Second, it reduces public interest and scrutiny of the wildlife area. The two disparate groups that love the area and battle the DFW over its management will disappear. First, waterfowl and upland bird hunters will disappear when the gamebirds the wildlife area supports disappear. Second, birders will cease to come because the incredible diversity will shrink to nothing as wetlands and riparian areas dry up. San Jacinto will lose its reputation as one of the top destinations for the Christmas Bird Count. The DFW management is anti-hunting and thinks birders are a nuisance. Eliminating the wetlands will allow the professionals free range to manage k-rats, tri-color blackbirds, and burrowing owls without public interference.

Third, they will say they are doing the public a favor. This is a preemptive strike. As development creeps ever-closer to the boundaries of the wildlife area and nearby dairies turn into housing tracts, the DFW is anticipating a hue and cry from new residents surround the wildlife area. Those residents will want to stop the shotgun shooting by waterfowlers because of bogus public safety concerns. They will want Davies Road paved and reopened so they have quick and easy access to Interstate 60. They will want the marshes and ponds dried up or sprayed to control mosquitos. The DFW is there to please, not to confront, not to do what’s best for wildlife on a grand scale, not to look out for the interest of the greater public as a whole. It is all about oiling little squeaks these days. [The DFG director thinks one of the agency’s major accomplishments is humanely handling dangerous wildlife when it blunders into urban areas.]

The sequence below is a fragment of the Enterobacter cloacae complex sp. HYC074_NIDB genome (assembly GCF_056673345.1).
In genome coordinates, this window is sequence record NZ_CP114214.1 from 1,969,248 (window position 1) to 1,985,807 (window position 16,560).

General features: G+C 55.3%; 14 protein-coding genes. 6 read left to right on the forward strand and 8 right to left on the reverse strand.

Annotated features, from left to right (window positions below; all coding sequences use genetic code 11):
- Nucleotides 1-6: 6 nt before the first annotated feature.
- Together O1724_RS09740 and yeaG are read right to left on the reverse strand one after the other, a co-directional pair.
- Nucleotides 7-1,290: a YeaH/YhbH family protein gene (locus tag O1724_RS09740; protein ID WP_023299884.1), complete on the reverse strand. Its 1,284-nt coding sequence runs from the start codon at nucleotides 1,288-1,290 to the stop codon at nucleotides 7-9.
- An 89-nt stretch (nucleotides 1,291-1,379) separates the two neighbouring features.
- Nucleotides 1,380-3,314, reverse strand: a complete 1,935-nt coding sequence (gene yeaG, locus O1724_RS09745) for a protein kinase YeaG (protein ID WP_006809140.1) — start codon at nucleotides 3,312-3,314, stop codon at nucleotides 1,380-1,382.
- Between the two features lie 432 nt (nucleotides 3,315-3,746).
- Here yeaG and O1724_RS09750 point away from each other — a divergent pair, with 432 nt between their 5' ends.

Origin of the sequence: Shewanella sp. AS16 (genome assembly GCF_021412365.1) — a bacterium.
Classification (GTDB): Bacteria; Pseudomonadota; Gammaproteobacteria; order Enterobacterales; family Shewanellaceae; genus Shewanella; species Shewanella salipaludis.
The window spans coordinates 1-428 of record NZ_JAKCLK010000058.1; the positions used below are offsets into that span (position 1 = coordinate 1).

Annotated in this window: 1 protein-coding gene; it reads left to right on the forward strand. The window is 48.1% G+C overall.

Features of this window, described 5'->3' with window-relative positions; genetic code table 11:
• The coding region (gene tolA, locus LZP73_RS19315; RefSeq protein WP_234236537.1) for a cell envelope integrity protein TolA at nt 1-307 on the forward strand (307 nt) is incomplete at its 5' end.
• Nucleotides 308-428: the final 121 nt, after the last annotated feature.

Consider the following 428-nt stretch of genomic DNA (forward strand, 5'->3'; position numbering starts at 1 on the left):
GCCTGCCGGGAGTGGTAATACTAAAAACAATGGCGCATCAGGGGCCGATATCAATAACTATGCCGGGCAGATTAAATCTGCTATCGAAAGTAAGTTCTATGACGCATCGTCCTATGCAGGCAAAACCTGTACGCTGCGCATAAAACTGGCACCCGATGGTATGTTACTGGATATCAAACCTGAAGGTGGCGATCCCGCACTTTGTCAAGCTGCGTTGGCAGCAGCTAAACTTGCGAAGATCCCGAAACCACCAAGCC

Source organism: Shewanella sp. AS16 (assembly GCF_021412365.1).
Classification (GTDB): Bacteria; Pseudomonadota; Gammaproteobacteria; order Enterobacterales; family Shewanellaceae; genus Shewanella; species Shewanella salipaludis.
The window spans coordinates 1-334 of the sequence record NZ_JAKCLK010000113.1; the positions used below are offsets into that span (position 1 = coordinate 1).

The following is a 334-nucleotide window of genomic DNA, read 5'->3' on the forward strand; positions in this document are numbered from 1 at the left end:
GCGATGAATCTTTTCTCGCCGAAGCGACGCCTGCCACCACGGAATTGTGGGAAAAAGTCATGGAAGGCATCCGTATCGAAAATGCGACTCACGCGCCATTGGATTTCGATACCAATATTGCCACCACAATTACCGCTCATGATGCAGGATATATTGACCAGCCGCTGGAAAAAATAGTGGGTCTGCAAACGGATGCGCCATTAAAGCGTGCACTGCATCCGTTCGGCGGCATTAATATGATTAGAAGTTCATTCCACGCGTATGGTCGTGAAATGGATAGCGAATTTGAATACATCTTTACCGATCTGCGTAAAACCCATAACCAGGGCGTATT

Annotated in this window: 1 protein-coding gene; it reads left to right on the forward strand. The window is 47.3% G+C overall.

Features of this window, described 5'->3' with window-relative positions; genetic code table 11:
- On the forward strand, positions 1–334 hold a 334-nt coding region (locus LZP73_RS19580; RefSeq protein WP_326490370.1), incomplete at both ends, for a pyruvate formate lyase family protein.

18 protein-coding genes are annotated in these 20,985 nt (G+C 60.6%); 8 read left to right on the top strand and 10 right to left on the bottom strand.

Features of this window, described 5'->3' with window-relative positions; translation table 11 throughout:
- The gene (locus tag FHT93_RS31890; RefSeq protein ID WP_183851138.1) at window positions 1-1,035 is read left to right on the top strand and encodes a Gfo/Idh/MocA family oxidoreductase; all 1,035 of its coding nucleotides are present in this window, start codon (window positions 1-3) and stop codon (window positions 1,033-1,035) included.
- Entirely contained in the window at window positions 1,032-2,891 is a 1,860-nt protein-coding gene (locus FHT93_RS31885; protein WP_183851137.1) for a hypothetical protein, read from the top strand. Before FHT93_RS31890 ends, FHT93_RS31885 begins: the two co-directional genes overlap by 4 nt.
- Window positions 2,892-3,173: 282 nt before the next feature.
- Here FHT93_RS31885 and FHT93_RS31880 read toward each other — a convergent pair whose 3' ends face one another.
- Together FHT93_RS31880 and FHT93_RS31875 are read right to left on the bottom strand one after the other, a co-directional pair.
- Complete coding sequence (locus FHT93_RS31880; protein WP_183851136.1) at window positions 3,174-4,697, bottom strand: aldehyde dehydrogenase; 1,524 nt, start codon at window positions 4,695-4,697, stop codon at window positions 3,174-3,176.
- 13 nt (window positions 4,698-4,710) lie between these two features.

The news leaking out that the DFW is mucking up the 25-year-agreement for San Jacinto’s water supply might delay all this from happening in the short term. But the agency will cave on water and lose the 4,500-acre feet guarantee, assuring there will be no future expansion of wetlands, riparian, and ponding on the area. Costs of the reclaimed water will skyrocket and the DFW will have to cut back how much it buys, and a pond here and a marsh there will be allowed to dry up. All of the things outlined above will happen. If they don’t happen immediately in one fell swoop, they will happen incrementally over time. The current management of the DFW is not interested in our wild resources, or hunters or birders, or mitigation. They are interested in their agenda. And the agenda isn’t about saving and expanding the San Jacinto Wildlife Area.